And they use to be a little grey area in between the residential code of the building code where you can start doing duplexs vertically or are trying to combine them and do duplex is side by side, but they've added language to tighten that up. And anything that is more than two units or not a townhouse row ends up going into the building code these days. And then there are our market types that happened that are in the book just because there are different ways of thinking about what the code allows and developers have done interesting things over time.

Jeff Wood: You also mentioned in the book that when you break down buildings into types, they're much more easily measured by big data, etc. And, in fact, you actually measured some fiscal benefits to town centers as opposed to drivable suburban retail. Is there a dark side to that type of market math where we can calculate everything about a building and you know, its type and then its almost like that derivative thing that happened during the last market crash. I guess my question is, is there a dark side to doing all the math?

Brian O'Looney: Is there a dark side to big data in a real-estate industry? There absolutely is. As you can see in Houston today, where there are developers who realized that there was a delta between what the mortgage was for single-family homes in certain neighborhoods and what the rental income could be in those neighborhoods. And they went out and bought whole neighborhoods; whole neighborhoods are owned by three or four developers now for a single-family neighborhood? Is that a good or bad thing? You know, I do think that our country had for years, we were all about home ownership and about the stability and the strength that it gave citizens by investing in the communities they're in.

Over the last 10 years, there has been a lack of political focus on that. I mean, particularly since 2007, some in the finance industry pushed back and said, "There are many people here who shouldn't be homeowners. And the 2008, 2009 recessions is caused by that." I'm not so sure that's the case. I think that we just set up a system where folks who want it to be homeowners and want it to be invested in their community were not empowered to do so. And I think those same people in the 1950s and '60s were being empowered to be homeowners.

And I think that's a flaw. So that's one of the challenges in the big data. I think folks take advantage of that and there are more people are being forced into rental regimes that are not helping them build wealth, any equity in their world. So that's a negative.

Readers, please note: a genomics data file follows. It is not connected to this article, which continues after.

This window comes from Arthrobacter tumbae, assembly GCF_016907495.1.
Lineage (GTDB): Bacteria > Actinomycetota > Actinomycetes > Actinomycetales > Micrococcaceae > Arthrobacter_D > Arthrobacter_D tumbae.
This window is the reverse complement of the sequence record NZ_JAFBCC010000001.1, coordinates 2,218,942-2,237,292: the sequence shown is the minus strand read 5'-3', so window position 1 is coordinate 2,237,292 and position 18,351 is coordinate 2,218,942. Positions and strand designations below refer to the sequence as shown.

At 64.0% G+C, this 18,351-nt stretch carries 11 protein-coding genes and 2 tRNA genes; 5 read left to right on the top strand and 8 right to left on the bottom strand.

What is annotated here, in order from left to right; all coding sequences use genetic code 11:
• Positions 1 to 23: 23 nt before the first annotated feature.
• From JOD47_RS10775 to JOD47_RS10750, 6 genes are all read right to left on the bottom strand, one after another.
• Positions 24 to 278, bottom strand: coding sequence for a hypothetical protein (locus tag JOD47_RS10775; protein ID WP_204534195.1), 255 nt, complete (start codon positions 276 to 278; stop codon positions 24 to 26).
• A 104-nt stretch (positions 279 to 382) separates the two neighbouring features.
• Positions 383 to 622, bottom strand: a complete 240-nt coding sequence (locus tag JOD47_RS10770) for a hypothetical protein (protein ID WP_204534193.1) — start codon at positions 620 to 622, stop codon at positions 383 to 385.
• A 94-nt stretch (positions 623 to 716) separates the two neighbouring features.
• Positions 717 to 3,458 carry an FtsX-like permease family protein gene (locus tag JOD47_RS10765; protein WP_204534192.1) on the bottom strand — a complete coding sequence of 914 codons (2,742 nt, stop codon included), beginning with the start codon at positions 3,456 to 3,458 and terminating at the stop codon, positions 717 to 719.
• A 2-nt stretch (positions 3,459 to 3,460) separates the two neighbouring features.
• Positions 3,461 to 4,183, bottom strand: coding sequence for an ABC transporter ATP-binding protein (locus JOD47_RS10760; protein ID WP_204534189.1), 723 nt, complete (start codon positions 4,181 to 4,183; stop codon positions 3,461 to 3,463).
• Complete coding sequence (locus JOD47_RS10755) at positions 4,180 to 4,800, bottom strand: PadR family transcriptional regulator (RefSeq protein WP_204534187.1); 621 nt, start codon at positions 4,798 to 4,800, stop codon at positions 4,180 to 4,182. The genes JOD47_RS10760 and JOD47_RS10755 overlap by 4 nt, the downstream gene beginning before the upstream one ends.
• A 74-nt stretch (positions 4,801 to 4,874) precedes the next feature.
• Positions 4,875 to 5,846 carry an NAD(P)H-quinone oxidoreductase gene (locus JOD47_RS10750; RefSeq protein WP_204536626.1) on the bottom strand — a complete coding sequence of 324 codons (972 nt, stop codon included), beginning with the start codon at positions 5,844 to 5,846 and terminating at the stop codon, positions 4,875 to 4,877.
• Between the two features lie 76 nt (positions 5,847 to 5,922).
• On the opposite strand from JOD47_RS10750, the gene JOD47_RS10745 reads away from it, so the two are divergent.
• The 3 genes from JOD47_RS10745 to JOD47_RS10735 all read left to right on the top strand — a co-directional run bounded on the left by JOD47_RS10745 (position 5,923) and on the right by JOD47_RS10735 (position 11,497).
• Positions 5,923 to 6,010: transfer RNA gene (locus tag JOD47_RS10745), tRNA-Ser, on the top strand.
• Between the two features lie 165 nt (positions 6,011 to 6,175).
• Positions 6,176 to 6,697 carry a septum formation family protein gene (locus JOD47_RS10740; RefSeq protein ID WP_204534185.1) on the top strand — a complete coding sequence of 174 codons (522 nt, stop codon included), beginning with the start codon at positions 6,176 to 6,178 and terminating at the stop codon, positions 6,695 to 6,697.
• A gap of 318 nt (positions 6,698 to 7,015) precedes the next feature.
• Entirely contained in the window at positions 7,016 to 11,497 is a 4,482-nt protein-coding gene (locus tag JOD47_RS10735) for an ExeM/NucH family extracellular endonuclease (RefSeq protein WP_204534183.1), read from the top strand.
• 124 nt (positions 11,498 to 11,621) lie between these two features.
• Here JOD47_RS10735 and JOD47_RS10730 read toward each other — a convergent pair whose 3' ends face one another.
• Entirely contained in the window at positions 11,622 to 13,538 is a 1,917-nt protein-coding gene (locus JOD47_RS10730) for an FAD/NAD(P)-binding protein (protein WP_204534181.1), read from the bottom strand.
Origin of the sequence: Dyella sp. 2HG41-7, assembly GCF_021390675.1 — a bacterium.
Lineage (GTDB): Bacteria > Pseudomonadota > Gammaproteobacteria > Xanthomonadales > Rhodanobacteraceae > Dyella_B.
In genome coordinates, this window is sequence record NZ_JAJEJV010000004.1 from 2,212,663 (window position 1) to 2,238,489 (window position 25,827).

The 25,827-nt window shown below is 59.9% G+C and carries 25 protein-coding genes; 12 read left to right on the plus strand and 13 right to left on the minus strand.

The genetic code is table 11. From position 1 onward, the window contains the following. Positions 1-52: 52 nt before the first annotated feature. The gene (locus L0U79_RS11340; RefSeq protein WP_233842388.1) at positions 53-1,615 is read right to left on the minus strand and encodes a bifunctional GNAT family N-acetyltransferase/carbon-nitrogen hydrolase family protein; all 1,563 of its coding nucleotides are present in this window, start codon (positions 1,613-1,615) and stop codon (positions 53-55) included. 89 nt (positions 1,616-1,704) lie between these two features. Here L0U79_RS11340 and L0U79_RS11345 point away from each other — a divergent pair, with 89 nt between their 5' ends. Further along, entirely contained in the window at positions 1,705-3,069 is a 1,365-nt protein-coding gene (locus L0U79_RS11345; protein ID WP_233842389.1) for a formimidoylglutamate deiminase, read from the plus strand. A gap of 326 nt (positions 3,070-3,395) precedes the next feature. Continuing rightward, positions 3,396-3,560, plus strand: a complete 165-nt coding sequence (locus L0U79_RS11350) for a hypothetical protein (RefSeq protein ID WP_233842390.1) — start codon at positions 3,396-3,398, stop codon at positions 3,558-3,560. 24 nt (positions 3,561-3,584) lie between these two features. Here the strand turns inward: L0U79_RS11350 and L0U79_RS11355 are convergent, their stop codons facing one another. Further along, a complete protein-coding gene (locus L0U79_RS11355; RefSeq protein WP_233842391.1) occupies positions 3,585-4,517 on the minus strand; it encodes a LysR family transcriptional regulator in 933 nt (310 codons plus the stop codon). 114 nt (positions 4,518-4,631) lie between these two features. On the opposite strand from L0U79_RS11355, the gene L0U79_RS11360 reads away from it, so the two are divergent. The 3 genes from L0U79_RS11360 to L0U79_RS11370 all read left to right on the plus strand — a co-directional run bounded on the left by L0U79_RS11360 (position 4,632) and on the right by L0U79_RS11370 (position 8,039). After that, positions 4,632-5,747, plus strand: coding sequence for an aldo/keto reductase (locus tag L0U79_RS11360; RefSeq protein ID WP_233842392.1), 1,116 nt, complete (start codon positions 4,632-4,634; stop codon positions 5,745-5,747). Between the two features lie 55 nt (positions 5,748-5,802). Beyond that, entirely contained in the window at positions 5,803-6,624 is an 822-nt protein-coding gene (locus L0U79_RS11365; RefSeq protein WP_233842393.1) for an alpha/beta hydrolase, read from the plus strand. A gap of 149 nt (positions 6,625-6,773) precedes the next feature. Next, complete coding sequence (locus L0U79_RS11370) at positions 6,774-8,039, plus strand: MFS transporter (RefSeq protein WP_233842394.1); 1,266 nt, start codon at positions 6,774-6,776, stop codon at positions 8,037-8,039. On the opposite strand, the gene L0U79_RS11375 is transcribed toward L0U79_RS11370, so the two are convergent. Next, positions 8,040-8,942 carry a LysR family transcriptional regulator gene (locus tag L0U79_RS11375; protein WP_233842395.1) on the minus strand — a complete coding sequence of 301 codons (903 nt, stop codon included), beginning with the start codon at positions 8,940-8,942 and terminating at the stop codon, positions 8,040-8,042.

On the positive, there are ways that we're seeing communities realize the value of amenities that otherwise weren't valued previously. So the city of Boston did a study where they went out with a group called Super Normal, which is a planning group out of Somerville, and they tried to figure out what bring the values in neighborhoods. And they figured it out: Wow, if you add a coffee shop that really brings up the values. If you have a grocery store that really brings on to the values. And so through that understanding of the big data numbers, here's a coffee shop, these townhouses, and this is convenient. We have the same economic buying power as this community over here, but there's one has a coffee shop and this one doesn't — their values are depressed this much more. So if we figure out a way to get a coffee shop over here will have a stronger neighborhood and they're proving that in what they're doing.

So there are just starting to add those or help subsidize those amenities to their community through their work. They are also doing that kind of analysis in Pittsburgh, in the different neighborhoods. They're seeing how certain neighbors are starting to accelerate and their growth and how other neighborhoods could accelerate in their growth. We’re doing work in ways of trying to find how we can. And it's a process that we call addification in our firm — when a neighborhood is becoming exciting. Again, to folks who want to come back, how we can add all these new people and not displace the folks who would have been there before. And how the new housing still allows for those who were there before to remain in the neighborhood that they loved.

And even though the neighborhood will change, it changes in an inclusive way. We've seen that in our work in Southwest D.C. There used to be three, maybe four, solely affordable housing housing projects. That's now where the ballpark district is. There's now more affordable housing in the ballpark district than there ever was when it was just affordable housing projects. And so you've got a great neighborhood with lots of amenities that are thriving for the new people who've come in. And there's now more affordable housing than there was before when it was an entirely affordable public housing area, which was reinforcing negative worldviews of that community, both from within and without, that are now gone.

The stigma's gone and that housing is there, but now within much greater community is greater as a whole.